Join social groups or clubs

“Look for clubs, meetups, or social groups in your city that align with your interests”.

I like the idea of MeetUp – an app that connects you with mostly free interest groups. I scrolled through book clubs and D&D games, eventually landing on a group for women who like to knit at local pubs. 

I took two trams to Fitzroy and sat at the same table as an anthropologist and a very chatty woman who was crocheting stuffed animals for her yet-to-be-conceived grandchildren. The chatty woman told the anthropologist that anthropology is a very sexy career to have because it’s like Indiana Jones. The anthropologist kept saying, “No, no, that’s archaeology; anthropologists study culture.” She tried to explain her current job, which I think was related to public housing. The chatty woman shook her head. “You love fossils,” she repeated.

I’ve heard you have to go to a few MeetUps to find the right group, so maybe I’ll try again one day. I didn’t make a friend, but for now, I guess I’m just grateful the group prompted me to start knitting this green bag which I think came out really fun.

Green bag hanging up

Make a professional connection personal

“Real connections can be made anywhere and don’t have to be constrained by the boundaries of “private life” or “work life.’”

The closest thing I have to “professional connections” or coworkers I regularly chat with are a pair of twin 16-year-old boys in Massachusetts who I tutor over Zoom. Each week, we meet to discuss the components of a good thesis statement and the death of the American Dream. I will never make this connection personal. Next!

Talk to friends-of-friends

“Your current friends may have other friends who you would get along with”. 

I kind of forgot you were allowed to do this until one day, I was lying in bed, swiping through Bumble BFF in a pit of despair when a memory flashed into my mind: a couple weeks before I left for Australia, my friend, Niamh, had mentioned that her friend, Lisa, had just arrived in Melbourne.

I texted her for Lisa’s number and after worrying that Lisa had lots of friends named Niamh with lots of friends named Ilana, sent a bizarrely formal WhatsApp message in which I referred to both myself and our mutual friend by first and last name. We decided to get coffee that week.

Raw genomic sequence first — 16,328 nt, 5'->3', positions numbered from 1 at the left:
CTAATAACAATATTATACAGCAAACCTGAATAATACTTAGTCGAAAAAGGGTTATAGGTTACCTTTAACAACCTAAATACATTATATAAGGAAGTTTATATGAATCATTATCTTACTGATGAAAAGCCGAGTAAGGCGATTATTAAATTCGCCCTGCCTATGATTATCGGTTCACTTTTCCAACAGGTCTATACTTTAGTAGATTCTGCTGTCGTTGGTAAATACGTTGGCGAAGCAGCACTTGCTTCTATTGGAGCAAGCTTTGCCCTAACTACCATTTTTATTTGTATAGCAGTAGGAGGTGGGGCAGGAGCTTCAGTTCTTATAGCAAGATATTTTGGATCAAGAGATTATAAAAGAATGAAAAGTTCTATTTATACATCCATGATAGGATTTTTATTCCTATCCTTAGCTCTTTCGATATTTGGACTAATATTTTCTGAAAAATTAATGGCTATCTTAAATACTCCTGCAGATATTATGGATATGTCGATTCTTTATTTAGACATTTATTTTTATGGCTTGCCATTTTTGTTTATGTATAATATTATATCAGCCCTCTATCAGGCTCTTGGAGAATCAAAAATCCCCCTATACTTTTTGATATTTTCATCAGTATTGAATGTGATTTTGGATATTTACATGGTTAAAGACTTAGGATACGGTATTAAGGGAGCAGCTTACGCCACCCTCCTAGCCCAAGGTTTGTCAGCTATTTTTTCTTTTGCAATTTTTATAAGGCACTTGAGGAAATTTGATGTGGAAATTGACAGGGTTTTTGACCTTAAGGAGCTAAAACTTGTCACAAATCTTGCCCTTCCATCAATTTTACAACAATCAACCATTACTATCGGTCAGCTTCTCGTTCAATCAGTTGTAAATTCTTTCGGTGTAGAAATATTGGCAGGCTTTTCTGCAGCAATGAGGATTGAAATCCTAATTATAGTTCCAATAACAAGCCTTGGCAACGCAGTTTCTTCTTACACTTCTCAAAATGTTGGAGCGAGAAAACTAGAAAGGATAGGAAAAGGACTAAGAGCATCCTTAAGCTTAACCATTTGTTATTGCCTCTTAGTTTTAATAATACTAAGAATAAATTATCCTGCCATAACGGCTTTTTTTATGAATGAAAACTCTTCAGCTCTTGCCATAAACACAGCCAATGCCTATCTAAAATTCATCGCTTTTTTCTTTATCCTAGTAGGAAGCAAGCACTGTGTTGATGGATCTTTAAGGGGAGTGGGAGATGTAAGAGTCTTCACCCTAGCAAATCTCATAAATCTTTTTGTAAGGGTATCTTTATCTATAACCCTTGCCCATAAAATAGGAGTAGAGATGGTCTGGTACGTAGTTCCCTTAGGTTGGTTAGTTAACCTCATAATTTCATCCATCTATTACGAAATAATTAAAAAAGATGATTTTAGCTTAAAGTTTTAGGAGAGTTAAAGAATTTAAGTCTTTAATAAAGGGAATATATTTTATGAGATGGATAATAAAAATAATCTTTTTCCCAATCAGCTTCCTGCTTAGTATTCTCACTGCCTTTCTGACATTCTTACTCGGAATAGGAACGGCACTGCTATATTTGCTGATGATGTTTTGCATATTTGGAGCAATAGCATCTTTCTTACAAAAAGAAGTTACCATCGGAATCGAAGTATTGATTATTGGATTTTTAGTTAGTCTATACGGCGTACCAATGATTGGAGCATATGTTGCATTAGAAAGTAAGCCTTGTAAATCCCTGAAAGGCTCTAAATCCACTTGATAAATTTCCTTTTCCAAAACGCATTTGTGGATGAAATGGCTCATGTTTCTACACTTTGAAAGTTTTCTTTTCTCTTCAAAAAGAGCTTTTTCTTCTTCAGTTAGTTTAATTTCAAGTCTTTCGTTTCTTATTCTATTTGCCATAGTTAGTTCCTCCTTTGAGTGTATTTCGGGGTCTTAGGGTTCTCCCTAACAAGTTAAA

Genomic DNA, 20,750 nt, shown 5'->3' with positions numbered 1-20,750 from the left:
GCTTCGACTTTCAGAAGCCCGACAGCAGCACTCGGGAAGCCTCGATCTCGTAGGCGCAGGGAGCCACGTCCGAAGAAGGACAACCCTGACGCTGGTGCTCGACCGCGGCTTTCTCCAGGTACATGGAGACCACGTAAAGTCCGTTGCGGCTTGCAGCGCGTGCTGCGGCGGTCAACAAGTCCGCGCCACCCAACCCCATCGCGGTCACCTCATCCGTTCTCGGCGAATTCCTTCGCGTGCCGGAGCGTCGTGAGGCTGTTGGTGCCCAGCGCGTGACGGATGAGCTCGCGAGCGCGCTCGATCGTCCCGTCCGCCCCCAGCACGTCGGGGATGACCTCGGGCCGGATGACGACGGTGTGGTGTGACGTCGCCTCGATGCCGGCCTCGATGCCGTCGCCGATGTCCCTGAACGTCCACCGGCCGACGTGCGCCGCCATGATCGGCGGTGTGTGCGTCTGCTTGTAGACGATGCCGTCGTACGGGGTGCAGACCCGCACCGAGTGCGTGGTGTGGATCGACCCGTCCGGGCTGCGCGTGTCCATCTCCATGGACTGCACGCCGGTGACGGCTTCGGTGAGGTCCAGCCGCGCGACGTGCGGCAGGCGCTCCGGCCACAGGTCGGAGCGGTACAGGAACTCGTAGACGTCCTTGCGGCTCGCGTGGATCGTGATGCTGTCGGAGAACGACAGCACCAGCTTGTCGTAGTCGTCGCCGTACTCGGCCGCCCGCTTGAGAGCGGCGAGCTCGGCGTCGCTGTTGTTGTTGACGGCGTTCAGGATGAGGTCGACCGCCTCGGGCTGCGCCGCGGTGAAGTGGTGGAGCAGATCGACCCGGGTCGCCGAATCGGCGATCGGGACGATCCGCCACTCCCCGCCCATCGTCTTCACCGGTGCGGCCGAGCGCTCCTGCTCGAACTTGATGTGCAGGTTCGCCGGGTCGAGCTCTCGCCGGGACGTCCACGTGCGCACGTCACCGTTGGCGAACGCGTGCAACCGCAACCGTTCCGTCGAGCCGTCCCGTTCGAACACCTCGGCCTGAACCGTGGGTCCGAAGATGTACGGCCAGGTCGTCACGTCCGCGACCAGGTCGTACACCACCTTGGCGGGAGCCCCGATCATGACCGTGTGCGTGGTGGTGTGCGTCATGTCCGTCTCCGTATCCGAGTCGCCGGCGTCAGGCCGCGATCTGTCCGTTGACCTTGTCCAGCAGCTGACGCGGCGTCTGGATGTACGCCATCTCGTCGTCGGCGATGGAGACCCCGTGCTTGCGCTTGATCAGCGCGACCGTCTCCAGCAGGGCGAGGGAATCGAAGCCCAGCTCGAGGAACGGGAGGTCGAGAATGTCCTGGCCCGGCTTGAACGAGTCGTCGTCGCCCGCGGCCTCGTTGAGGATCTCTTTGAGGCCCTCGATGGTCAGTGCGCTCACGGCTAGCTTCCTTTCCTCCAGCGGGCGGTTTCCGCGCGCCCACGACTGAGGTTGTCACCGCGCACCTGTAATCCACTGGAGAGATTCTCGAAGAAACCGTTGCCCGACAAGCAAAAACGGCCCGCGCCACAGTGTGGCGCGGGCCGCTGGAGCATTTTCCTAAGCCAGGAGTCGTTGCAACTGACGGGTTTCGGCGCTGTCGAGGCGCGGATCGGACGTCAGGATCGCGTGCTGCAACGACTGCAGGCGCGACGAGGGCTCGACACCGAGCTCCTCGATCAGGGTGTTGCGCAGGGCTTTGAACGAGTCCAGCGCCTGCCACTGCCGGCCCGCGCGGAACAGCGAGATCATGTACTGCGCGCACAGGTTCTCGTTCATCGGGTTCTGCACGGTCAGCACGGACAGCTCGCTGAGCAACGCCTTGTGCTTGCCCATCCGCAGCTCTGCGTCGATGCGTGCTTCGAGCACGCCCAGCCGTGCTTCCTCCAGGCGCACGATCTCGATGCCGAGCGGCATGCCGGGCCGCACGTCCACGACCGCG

When I arrived, I scanned the line for a girl in glasses, which, I suddenly realized, was the only physical detail I actually knew about Lisa (who has minimal social media). Miraculously, we recognized each other on vibe alone and sat out back. Lisa is an architect from Berlin, and honestly, she’s great. We had a lot in common, like that we’re both on Working Holiday Visas but neither of us want to learn how to shuck oysters. 


After coffee, we walked to an architecture exhibit she knew about in Carlton. I was like, “Speaking of buildings, have you been to MPavillion?” She hadn’t, and also wasn’t insulted by the assumption that she was a “building girl” who just likes all “buildings,” and so the following week we went to the pavilion for an outdoor live drawing workshop.

It was lovely. We walked back to my apartment and sat on my living room floor drinking coffee and chatting. I thought, Yes, this is exactly what friends do. Acquaintances sit on chairs; friends sit on floors.

This is all a bit boring to write about because there’s no natural conflict – I genuinely like Lisa. She’s smart and interesting and really good at finding free, wholesome activities. She isn’t here permanently, but exploring Melbourne is more fun with her around. 

A life drawing class

Making friends is exhausting and expensive. Even though most of my individual attempts failed, overall, I see the experiment as a success. I came out with a hand-knitted bag (from my own hands), a gardening group, and two friends in Melbourne – which is a world of difference from having literally zero. I still miss everyone from home but I’m hopeful about my new life here too.

Using an app and friend nepotism were the only two strategies that legitimately worked for me, but I think it’s largely luck that it happened that way. In another world, I could have ended up in a book club full of people I connected with, or grabbed a drink with a match who turned out to be horrible and annoying. It’s less that specific methods paid off, and more that dragging myself off the couch and throwing my body full force into the experiment opened up new possibilities. 

But I think my quest for adult friends in a new city mostly came down to giving it some time and, well… trying.